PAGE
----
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The federal Health Information Portability and Accountability Act (HIPAA) provides a baseline of protection for all health information.
NOTE: HIPAA is a complex law governing the exchange of health information among health care practitioners, health insurers, and other health care business entities. The following summary is intended solely for the purpose of providing a general overview of the most relevant issues that arise when considering who may access the medical records of a child or a parent as these may relate to a juvenile court case.

Please refer to the statues and regulations for more information. These can be found on the website for the Department of Health and Human Services. "Standards for Privacy of Individually Identifiable Health Information," effective April 14, 2003, promulgated by the Department of Health and Human Services under the authority of HIPAA, Pub. L. No. 104-191 (1996) (under Administrative Simplification provisions). 45 C.F.R. Parts 160 and 164.
See http://www.hhs.gov/ocr/privacy/hipaa/understanding/coveredentities/introdution.html External Link – You are leaving the CT Judicial Branch website


HIPAA protects the confidentiality of individually identifiable health information.1

Health information means any information, whether oral or recorded in any form or medium, that:
  • is created or received by a health care provider, health plan, public health authority, employer, life insurer, school or university, or health care clearinghouse, and
  • relates to the past, present or future physical or mental health condition of an individual; the provision of health care to an individual, or the past, present or future payment for the provision of health care to an individual.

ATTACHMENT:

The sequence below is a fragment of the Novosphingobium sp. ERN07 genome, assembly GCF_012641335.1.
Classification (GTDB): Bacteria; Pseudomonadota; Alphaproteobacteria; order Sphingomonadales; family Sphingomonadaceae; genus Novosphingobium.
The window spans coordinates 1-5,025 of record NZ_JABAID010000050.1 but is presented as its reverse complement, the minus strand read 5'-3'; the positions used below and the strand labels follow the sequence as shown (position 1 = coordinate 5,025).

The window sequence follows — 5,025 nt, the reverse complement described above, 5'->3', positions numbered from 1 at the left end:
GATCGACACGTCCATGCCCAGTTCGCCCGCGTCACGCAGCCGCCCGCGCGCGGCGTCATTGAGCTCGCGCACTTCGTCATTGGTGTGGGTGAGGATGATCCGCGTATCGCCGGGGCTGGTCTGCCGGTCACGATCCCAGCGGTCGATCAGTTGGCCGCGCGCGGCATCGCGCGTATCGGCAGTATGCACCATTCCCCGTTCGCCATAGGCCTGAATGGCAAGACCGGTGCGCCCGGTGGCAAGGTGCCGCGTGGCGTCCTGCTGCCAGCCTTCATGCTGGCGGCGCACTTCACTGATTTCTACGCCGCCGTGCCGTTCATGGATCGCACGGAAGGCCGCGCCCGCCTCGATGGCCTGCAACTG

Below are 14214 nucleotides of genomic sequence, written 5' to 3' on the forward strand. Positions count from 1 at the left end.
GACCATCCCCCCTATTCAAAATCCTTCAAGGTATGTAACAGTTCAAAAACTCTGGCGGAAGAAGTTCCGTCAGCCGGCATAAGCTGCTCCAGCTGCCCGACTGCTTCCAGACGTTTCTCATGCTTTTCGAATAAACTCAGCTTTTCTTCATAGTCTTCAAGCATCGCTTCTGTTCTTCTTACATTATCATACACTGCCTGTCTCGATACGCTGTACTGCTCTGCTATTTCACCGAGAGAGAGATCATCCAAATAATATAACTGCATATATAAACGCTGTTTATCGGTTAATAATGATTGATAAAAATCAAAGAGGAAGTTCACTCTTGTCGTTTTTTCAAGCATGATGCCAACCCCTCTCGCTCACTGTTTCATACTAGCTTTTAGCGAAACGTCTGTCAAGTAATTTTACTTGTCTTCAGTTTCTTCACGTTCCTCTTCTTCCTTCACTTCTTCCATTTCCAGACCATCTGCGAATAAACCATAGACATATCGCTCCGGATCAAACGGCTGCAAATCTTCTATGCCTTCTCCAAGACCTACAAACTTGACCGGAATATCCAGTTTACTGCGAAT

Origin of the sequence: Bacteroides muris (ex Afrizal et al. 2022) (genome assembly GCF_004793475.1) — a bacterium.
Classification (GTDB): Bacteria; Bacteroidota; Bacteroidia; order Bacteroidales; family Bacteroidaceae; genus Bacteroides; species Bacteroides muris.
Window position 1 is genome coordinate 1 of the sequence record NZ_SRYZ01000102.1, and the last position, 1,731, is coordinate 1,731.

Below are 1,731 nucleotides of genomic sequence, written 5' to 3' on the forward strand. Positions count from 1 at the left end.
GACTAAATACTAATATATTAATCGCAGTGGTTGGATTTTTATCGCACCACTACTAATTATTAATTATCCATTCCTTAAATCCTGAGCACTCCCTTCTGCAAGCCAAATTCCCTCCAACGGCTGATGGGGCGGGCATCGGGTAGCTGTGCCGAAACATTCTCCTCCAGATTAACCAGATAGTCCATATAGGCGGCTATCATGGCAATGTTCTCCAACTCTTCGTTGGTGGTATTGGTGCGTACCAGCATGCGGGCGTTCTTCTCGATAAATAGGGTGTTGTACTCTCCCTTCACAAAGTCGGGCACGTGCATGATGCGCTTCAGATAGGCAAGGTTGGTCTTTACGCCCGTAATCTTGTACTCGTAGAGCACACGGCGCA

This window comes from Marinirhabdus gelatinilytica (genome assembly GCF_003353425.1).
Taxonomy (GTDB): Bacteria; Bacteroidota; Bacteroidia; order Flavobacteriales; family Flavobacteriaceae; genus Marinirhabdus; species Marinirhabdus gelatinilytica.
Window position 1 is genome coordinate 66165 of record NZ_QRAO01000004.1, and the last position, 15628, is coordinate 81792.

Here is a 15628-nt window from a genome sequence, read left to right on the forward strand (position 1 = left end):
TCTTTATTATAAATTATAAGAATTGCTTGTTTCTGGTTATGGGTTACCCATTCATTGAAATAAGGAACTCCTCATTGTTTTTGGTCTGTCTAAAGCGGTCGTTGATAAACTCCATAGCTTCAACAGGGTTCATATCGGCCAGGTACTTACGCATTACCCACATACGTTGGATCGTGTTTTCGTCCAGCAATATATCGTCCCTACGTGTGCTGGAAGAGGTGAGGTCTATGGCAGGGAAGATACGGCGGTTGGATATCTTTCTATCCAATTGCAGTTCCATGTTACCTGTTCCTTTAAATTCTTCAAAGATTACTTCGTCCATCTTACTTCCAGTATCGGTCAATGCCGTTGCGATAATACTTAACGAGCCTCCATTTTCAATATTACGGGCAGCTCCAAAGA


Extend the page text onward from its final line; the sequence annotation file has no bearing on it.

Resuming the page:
Health care means care, services, or supplies related to the health of an individual. It includes, but is not limited to, the following:
  • Preventive, diagnostic, rehabilitative, maintenance, or palliative care, and counseling, service, assessment, or procedure with respect to the physical or mental condition, or functional status, of an individual or that affects the structure or function of the body; and
  • Sale or dispensing of a drug, device, equipment, or other item in accordance with a prescription.
Individually identifiable means that the information identifies the individual or might be used to identify the individual. It includes many common identifiers such as name, address, birth date, SSN, etc.

NOTE: information may be de-identified by removing specified identifiers of the individual and of the individual's relatives, household members, and employers. De-identifed information is not protected.

While there are exceptions to the above, it is a safe assumption that any information concerning the physical or mental health of a child and his or her parents that is held by a health care provider is protected by HIPAA. However, there are two significant exceptions to HIPAA protection.